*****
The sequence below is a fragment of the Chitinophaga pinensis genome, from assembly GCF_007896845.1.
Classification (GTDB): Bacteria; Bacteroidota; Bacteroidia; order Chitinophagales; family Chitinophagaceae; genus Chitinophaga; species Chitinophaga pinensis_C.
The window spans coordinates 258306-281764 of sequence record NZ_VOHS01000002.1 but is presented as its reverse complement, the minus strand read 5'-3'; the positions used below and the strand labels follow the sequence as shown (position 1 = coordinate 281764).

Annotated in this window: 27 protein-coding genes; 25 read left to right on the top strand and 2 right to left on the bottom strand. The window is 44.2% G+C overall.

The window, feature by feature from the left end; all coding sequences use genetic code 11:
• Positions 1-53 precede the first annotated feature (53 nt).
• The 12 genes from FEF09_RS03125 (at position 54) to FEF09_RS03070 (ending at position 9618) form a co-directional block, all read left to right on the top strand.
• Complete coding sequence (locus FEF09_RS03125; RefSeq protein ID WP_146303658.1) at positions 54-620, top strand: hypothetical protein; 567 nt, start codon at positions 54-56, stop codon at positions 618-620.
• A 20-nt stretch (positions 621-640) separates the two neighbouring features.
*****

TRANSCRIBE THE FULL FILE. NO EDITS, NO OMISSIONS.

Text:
The sequence below is a fragment of the Chitinophaga pinensis genome, from assembly GCF_007896845.1.
Classification (GTDB): Bacteria; Bacteroidota; Bacteroidia; order Chitinophagales; family Chitinophagaceae; genus Chitinophaga; species Chitinophaga pinensis_C.
The window spans coordinates 258306-281764 of sequence record NZ_VOHS01000002.1 but is presented as its reverse complement, the minus strand read 5'-3'; the positions used below and the strand labels follow the sequence as shown (position 1 = coordinate 281764).

Annotated in this window: 27 protein-coding genes; 25 read left to right on the top strand and 2 right to left on the bottom strand. The window is 44.2% G+C overall.

The window, feature by feature from the left end; all coding sequences use genetic code 11:
• Positions 1-53 precede the first annotated feature (53 nt).
• The 12 genes from FEF09_RS03125 (at position 54) to FEF09_RS03070 (ending at position 9618) form a co-directional block, all read left to right on the top strand.
• Complete coding sequence (locus FEF09_RS03125; RefSeq protein ID WP_146303658.1) at positions 54-620, top strand: hypothetical protein; 567 nt, start codon at positions 54-56, stop codon at positions 618-620.
• A 20-nt stretch (positions 621-640) separates the two neighbouring features.